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If you don't have two sticks to rub together to buy two sticks, er... knitting needles, you can simply and affordably make two sticks (respectively). Quite honestly, knitting needles aren't rocket science. Sure, fancier and pricier wood makes for fancier/pricier sticks. But for pure knitting goodness, you can easily make a pair (or five) from craft wood dowels.
This is an easy afternoon craft, with minimal mess and instant rewards. You can jazz it up a notch by making you're own needle ends from polymer clay, or keep it simple and glue a button or whatnot on the end of your needles.
So have some fun, be creative, and read more.
Ingredients for making knitting needles:
- 36" length wood dowel(s) *
- hack saw
- range of sanding paper (I used hobby sanding films, which worked great since they can bend and flex without cracking, and they're reusable)
- wax paper
- measuring tape
- pencil sharpener(s)
* I used a range of dowel sizes to make a variety of needles. Here's how the fractional inches worked out as needle sized after sanding:
- 3/8" = 9mm/US #13
- 5/16" = 8mm/US #11
- 1/4" = 6mm/US #10
- 3/16" = 4½mm/US #7
- 1/8" = 3¼mm/US #3
Please use common sense and normal safety precautions when working sharp objects.
- Measure, mark and cut the dowel(s). I cut mine into 14" lengths, which are the same size as my purchased needles. If desired, I'm sure you could get four dpns (double-pointed needles) from one dowel.
- Using a pencil sharpener, sharpen one end of the cut dowels. I ended up using three different sharpeners for this job. The 1/8" dowels fit into a makeup pencil sharpener (good use for a rarely used item - imho); the three middle range sizes worked well in Bonez's Coke® can sharpener (and it's battery operated, bonus for laziness); and finally, the larger dowels fit into our school-style rotary sharpener (ah, the memories). Actually, all of them would've worked in this last sharpener, but it was lost to me until Matty came home and could retrieve it from who-the-hell-knows-where.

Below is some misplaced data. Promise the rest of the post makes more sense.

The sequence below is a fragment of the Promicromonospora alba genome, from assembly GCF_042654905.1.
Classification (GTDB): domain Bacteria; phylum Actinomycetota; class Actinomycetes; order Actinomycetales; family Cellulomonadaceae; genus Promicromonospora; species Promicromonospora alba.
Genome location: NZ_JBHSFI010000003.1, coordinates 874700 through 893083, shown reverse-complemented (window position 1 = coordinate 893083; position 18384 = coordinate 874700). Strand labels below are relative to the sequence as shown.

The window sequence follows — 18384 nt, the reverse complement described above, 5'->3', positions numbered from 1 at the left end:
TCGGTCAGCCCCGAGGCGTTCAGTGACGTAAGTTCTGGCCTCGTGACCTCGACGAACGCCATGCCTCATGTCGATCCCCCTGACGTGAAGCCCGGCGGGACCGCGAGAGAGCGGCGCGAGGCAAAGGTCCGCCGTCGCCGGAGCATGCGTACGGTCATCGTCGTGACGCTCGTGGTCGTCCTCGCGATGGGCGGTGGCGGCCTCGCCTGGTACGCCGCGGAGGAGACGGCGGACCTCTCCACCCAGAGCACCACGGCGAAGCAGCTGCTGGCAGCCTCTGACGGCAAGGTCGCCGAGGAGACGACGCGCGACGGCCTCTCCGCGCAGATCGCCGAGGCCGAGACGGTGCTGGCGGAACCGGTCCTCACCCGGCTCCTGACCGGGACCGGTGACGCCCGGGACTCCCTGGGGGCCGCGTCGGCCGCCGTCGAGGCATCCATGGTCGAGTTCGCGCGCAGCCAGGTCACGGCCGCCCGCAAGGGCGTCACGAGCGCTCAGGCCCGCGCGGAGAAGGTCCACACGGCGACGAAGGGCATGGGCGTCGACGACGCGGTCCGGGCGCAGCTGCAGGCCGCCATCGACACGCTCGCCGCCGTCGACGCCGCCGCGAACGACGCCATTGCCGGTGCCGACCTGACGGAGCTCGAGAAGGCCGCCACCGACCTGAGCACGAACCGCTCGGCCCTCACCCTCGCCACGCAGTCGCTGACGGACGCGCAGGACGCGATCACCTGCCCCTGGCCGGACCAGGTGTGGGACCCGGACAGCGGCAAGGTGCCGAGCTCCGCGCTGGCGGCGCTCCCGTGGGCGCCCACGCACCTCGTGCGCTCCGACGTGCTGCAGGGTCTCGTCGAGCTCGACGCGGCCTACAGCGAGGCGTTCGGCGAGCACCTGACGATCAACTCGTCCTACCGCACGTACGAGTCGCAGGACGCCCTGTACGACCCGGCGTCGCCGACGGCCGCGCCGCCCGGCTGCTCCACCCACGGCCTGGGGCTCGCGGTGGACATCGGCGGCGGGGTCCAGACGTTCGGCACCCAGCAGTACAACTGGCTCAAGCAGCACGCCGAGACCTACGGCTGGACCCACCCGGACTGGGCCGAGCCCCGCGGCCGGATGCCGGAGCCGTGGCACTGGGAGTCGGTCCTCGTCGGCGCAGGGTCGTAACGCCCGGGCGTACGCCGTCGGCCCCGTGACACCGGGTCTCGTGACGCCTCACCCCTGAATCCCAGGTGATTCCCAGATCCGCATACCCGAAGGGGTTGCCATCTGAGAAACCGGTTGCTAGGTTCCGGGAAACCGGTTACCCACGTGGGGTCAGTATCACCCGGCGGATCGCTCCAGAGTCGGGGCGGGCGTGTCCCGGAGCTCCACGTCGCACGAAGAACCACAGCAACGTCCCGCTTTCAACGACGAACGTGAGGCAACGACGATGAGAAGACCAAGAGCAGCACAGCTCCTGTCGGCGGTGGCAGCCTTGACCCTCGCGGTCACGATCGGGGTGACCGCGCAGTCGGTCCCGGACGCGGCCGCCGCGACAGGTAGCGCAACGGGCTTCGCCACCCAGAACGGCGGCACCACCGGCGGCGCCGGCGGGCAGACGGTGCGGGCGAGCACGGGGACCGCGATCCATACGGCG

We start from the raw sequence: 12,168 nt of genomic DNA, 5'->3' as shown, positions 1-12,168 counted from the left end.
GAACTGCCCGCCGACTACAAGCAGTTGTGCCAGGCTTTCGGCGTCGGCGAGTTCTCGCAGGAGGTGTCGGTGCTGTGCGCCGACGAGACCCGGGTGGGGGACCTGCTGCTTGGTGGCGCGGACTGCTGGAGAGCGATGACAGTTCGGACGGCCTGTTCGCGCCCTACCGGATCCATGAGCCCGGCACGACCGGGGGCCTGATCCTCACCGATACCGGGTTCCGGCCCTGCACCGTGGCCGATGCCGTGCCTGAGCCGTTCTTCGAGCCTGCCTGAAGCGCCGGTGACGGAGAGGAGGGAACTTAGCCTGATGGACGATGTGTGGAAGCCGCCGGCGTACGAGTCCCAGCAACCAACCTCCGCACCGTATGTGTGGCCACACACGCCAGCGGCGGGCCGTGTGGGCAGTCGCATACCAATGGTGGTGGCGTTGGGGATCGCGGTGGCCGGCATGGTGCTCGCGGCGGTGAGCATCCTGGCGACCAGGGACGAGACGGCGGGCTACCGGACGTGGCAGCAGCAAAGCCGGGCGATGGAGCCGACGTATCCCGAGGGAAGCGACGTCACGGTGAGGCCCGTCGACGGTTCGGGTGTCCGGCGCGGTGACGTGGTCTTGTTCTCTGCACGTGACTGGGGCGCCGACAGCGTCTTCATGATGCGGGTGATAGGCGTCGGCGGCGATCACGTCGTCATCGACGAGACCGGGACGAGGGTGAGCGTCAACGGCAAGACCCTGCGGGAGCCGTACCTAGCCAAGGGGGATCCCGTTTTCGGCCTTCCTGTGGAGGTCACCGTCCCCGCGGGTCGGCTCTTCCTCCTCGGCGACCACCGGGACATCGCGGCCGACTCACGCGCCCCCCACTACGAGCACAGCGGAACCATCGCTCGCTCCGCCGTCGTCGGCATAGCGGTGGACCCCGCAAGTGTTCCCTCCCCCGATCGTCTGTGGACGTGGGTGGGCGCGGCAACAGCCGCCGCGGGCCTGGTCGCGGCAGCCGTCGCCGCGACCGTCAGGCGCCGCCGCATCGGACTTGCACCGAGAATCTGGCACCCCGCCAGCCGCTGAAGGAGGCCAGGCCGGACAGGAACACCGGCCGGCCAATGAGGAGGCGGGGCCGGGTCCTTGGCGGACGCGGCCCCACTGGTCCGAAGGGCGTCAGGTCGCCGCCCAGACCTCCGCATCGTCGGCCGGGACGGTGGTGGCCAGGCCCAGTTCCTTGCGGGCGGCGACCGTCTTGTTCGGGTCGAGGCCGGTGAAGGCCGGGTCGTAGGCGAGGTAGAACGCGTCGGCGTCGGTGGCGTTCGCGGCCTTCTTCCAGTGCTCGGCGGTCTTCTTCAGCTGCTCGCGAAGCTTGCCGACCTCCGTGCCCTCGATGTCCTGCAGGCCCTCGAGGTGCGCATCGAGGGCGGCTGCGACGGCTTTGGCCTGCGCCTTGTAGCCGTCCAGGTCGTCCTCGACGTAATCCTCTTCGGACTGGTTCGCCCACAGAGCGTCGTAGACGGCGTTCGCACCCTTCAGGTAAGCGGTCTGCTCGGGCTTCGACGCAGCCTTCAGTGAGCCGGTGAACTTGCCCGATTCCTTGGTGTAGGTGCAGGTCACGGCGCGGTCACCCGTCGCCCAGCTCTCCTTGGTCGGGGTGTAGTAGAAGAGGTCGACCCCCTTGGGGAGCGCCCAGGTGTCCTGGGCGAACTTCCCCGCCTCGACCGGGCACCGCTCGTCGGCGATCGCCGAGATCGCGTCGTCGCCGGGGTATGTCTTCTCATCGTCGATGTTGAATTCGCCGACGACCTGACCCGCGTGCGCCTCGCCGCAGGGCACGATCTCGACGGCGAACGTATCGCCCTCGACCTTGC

- Starting with a coarse sandpaper, sand all of the dowel length, but focus on the pointed end. You want to round this point down so it won't hurt when you knit. Your sanding motion should follow the length as well as around the circumference of the dowels, being careful not to make a lopsided needle.
- Move on to the next, medium-coarse paper; sanding the dowels well. Continue using less-coarse grades of paper until the fine grit. You could probably do it justice with three varying grits, but I used four from my pack of five. Once you reach the fine sanding paper, the needles should be smooth and you shouldn't be able to feel any flaws in the wood.
- Tear off a piece of wax paper and rub down the needles, much like the sanding motions. As the wax paper heats up with the friction, the wax will transfer onto the wood. (Pretty kewl, huh?) You can use both sides of the wax paper - don't mind the wrinkles and don't stab your hand. You can also use this trick to finesse up older wooden needles that could use a bit of smoothing.
My biggest hint while making these wondrous inventions? Careful who you let watch you make them! The motion of both sanding and waxing is reminiscent of, well... I just recommend that you do this in the privacy of your own home.
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